Excerpt from Afterparties by Anthony Veasna So , plus links to reviews, author biography & more

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by Anthony Veasna So

Afterparties by Anthony Veasna  So X
Afterparties by Anthony Veasna  So
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  • First Published:
    Aug 2021, 272 pages

    Jun 2022, 288 pages


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Book Reviewed by:
Lisa Butts
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"Mom should start smoking," Kayley says.

And Tevy asks, "Why?"

"It'd force her to take breaks," Kayley says. "Every time she wanted to smoke, she'd stop working, go outside, and smoke."

"Depends on what would kill her faster," Tevy says. "Smoking or working too much."

Then Kayley asks, softly, "Do you think Dad loves his new wife?"

Tevy answers, "He better."

HERE'S HOW SOTHY AND HER ex-husband were supposed to handle their deal with the uncle: Every month, Sothy would give her then husband 20 percent of Chuck's Donuts' profits. Every month, her then husband would wire that money to his uncle. And every month, they would be one step closer to paying off their loan before anyone with ties to criminal activity could bat an eyelash.

Here's what actually happened: One day, weeks before she discovered that her husband had conceived two sons with another woman while they were married, Sothy received a call at Chuck's Donuts. It was a man speaking in Khmer, his accent thick and pure. At first, Sothy hardly understood what he was saying. His sentences were too fluid, his pronunciation too proper. He didn't truncate his words, the way so many Khmer American immigrants did, and Sothy found herself lulled into a daze by those long-lost syllables. Then she heard what the man's words actually meant. He was the accountant of her husband's uncle. He was asking about their loan, whether they had any intention of paying it back. It had been years, and the uncle hadn't received any payments, the accountant said with menacing regret.

Sothy later found out—from her husband's guilt-stricken mistress, of all people—that her husband had used the profits she'd given him, the money intended to pay off their loan, to support his second family. In the divorce settlement, Sothy agreed not to collect child support, in exchange for sole ownership of Chuck's Donuts, for custody of their daughters, and for her ex-husband's promise to talk to his uncle and to eventually pay off their loan, this time with his own money. He had never intended to cheat his uncle, he proclaimed. He had simply fallen in love with another woman. It was true love. What else could he do? And, of course, he had an obligation to his other children, the sons who bore his name.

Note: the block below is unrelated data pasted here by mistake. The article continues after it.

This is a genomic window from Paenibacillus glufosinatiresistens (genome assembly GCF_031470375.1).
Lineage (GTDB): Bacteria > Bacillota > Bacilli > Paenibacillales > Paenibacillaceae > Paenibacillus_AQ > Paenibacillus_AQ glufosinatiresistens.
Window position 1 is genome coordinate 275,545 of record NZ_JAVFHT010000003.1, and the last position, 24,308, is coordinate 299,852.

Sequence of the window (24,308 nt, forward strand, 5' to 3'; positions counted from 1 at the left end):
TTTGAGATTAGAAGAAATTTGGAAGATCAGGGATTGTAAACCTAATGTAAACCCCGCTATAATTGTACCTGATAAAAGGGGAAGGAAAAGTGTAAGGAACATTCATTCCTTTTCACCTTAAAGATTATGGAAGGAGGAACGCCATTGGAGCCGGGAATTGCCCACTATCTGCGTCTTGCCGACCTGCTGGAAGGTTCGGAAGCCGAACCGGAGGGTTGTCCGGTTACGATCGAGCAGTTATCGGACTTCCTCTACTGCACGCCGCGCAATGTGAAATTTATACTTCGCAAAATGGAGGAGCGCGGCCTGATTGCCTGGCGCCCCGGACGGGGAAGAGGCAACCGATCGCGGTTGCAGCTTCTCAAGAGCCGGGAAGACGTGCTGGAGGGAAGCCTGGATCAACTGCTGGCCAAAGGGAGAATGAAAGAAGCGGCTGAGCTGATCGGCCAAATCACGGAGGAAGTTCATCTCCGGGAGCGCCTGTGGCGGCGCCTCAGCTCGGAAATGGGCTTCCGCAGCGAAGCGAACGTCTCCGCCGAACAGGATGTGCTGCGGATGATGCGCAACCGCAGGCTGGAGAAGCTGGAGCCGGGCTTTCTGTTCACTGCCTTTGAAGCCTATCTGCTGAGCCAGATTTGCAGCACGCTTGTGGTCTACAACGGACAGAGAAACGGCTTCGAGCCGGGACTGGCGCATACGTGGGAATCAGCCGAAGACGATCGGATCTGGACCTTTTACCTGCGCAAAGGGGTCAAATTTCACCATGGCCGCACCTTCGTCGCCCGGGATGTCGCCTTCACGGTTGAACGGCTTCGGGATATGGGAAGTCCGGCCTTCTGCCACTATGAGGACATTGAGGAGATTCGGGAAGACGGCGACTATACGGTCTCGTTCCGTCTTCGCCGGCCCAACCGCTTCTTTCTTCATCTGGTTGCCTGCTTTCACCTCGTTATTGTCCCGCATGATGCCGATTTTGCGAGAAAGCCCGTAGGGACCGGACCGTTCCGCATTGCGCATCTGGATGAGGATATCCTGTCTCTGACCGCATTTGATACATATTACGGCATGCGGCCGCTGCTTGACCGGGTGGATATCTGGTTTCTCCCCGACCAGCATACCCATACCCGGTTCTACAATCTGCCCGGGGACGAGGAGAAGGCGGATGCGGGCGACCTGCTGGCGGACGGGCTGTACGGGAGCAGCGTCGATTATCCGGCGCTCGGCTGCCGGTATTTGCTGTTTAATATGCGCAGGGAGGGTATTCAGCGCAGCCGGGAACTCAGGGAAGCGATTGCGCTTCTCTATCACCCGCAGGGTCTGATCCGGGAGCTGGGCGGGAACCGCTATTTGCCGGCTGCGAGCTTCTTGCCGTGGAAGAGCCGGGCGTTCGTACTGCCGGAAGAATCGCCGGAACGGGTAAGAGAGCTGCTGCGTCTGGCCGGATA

Still, he promised to right this wrong. But how can Sothy trust her ex-husband? Will a man sent by the uncle one day appear at her doorstep, or at Chuck's Donuts, or in the alley behind Chuck's Donuts, and right their wrong for them? A promise is a promise, yet, in the end, it is only that.

AN ENTIRE WEEK HAS PASSED since the man's last visit. Sothy's fears have begun to wane. There are too many donuts to make, too many bills to pay. It helped, too, when she called her ex-husband to yell at him.

"You selfish pig of a man," she said. "You better be paying your uncle back. You better not put your daughters in danger. You better not be doing the same things you've always done—thinking only about yourself and what you want. I can't even talk to you right now. If your uncle sends someone to collect money from me, I will tell him how disgraceful you are. I will tell him how to find you and then you'll face the consequences of being who you are, who you've always been. Remember, I know you better than anyone."

She hung up before he could respond, and even though this call hasn't gained her any real security, she feels better. She almost wants the man to be a hit man sent by the uncle so that she can direct him straight to her ex-husband. Not that she wants her ex-husband to be killed. But she does want to see him punished.

The night the man returns, Sothy, Tevy, and Kayley are preparing a catering order for the hospital three blocks over. Sothy needs to deliver a hundred donuts to the hospital before eleven thirty. The gig pays good money, more money than Chuck's Donuts has made all month. Sothy would rather not leave her daughters alone, but she cannot send them to deliver the donuts. She'll be gone only an hour. And what can happen? The man never shows up before midnight, anyway.

Excerpted from Afterparties by Anthony Veasna So . Copyright © 2021 by Anthony Veasna So . Excerpted by permission of Ecco. All rights reserved. No part of this excerpt may be reproduced or reprinted without permission in writing from the publisher.

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